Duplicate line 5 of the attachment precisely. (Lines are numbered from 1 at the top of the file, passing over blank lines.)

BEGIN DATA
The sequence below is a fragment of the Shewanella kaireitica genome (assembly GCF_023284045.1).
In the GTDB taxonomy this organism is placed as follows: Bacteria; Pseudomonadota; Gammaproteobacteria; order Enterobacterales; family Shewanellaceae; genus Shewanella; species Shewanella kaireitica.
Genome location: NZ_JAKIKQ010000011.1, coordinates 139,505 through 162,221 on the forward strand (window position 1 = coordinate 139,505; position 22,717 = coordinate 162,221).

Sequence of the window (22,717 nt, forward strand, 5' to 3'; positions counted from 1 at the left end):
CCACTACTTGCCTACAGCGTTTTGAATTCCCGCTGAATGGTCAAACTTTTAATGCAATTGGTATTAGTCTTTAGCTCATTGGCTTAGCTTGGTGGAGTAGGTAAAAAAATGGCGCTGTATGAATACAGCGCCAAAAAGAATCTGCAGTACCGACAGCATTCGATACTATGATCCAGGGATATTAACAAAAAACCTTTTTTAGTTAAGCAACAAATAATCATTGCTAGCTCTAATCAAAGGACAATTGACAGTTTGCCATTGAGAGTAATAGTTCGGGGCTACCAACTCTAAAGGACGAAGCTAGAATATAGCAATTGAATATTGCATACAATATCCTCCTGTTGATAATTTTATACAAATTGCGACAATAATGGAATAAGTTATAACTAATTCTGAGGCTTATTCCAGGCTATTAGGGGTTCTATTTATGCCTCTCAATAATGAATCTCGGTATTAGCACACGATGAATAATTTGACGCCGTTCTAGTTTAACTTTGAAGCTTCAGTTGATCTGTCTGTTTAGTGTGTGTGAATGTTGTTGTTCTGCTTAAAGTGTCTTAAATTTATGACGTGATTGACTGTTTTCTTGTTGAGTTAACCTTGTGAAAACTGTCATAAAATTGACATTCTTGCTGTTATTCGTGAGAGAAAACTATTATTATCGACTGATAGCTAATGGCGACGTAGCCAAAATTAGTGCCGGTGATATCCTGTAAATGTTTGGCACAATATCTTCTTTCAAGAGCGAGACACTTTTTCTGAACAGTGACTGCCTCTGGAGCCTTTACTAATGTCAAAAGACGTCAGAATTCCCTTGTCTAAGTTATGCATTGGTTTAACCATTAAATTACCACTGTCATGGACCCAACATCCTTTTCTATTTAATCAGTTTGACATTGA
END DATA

CCACTACTTGCCTACAGCGTTTTGAATTCCCGCTGAATGGTCAAACTTTTAATGCAATTGGTATTAGTCTTTAGCTCATTGGCTTAGCTTGGTGGAGTAGGTAAAAAAATGGCGCTGTATGAATACAGCGCCAAAAAGAATCTGCAGTACCGACAGCATTCGATACTATGATCCAGGGATATTAACAAAAAACCTTTTTTAGTTAAGCAACAAATAATCATTGCTAGCTCTAATCAAAGGACAATTGACAGTTTGCCATTGAGAGTAATAGTTCGGGGCTACCAACTCTAAAGGACGAAGCTAGAATATAGCAATTGAATATTGCATACAATATCCTCCTGTTGATAATTTTATACAAATTGCGACAATAATGGAATAAGTTATAACTAATTCTGAGGCTTATTCCAGGCTATTAGGGGTTCTATTTATGCCTCTCAATAATGAATCTCGGTATTAGCACACGATGAATAATTTGACGCCGTTCTAGTTTAACTTTGAAGCTTCAGTTGATCTGTCTGTTTAGTGTGTGTGAATGTTGTTGTTCTGCTTAAAGTGTCTTAAATTTATGACGTGATTGACTGTTTTCTTGTTGAGTTAACCTTGTGAAAACTGTCATAAAATTGACATTCTTGCTGTTATTCGTGAGAGAAAACTATTATTATCGACTGATAGCTAATGGCGACGTAGCCAAAATTAGTGCCGGTGATATCCTGTAAATGTTTGGCACAATATCTTCTTTCAAGAGCGAGACACTTTTTCTGAACAGTGACTGCCTCTGGAGCCTTTACTAATGTCAAAAGACGTCAGAATTCCCTTGTCTAAGTTATGCATTGGTTTAACCATTAAATTACCACTGTCATGGACCCAACATCCTTTTCTATTTAATCAGTTTGACATTGA